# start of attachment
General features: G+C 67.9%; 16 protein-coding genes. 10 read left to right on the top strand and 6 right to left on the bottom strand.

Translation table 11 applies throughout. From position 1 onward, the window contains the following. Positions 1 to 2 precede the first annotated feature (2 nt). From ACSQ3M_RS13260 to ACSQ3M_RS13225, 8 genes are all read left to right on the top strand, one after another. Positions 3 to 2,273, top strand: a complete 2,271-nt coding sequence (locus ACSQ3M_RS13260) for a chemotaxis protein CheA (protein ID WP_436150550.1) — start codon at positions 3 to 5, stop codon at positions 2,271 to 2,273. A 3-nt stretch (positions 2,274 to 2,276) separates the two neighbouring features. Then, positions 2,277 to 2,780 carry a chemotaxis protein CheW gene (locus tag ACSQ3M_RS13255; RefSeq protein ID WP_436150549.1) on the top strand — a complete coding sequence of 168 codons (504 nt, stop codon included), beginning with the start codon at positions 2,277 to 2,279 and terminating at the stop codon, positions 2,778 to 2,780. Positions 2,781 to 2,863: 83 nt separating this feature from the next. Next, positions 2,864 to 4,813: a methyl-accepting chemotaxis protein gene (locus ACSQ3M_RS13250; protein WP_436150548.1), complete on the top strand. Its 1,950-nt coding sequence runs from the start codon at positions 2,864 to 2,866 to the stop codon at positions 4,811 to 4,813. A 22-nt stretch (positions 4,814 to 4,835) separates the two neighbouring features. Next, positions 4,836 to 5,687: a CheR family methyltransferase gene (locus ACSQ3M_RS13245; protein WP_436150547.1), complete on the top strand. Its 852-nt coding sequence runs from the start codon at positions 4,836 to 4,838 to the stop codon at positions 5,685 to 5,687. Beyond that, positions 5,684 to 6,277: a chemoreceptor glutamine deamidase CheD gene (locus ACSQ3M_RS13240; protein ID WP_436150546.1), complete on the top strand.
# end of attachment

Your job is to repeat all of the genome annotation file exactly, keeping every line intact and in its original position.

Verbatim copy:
General features: G+C 67.9%; 16 protein-coding genes. 10 read left to right on the top strand and 6 right to left on the bottom strand.

Translation table 11 applies throughout. From position 1 onward, the window contains the following. Positions 1 to 2 precede the first annotated feature (2 nt). From ACSQ3M_RS13260 to ACSQ3M_RS13225, 8 genes are all read left to right on the top strand, one after another. Positions 3 to 2,273, top strand: a complete 2,271-nt coding sequence (locus ACSQ3M_RS13260) for a chemotaxis protein CheA (protein ID WP_436150550.1) — start codon at positions 3 to 5, stop codon at positions 2,271 to 2,273. A 3-nt stretch (positions 2,274 to 2,276) separates the two neighbouring features. Then, positions 2,277 to 2,780 carry a chemotaxis protein CheW gene (locus tag ACSQ3M_RS13255; RefSeq protein ID WP_436150549.1) on the top strand — a complete coding sequence of 168 codons (504 nt, stop codon included), beginning with the start codon at positions 2,277 to 2,279 and terminating at the stop codon, positions 2,778 to 2,780. Positions 2,781 to 2,863: 83 nt separating this feature from the next. Next, positions 2,864 to 4,813: a methyl-accepting chemotaxis protein gene (locus ACSQ3M_RS13250; protein WP_436150548.1), complete on the top strand. Its 1,950-nt coding sequence runs from the start codon at positions 2,864 to 2,866 to the stop codon at positions 4,811 to 4,813. A 22-nt stretch (positions 4,814 to 4,835) separates the two neighbouring features. Next, positions 4,836 to 5,687: a CheR family methyltransferase gene (locus ACSQ3M_RS13245; protein WP_436150547.1), complete on the top strand. Its 852-nt coding sequence runs from the start codon at positions 4,836 to 4,838 to the stop codon at positions 5,685 to 5,687. Beyond that, positions 5,684 to 6,277: a chemoreceptor glutamine deamidase CheD gene (locus ACSQ3M_RS13240; protein ID WP_436150546.1), complete on the top strand.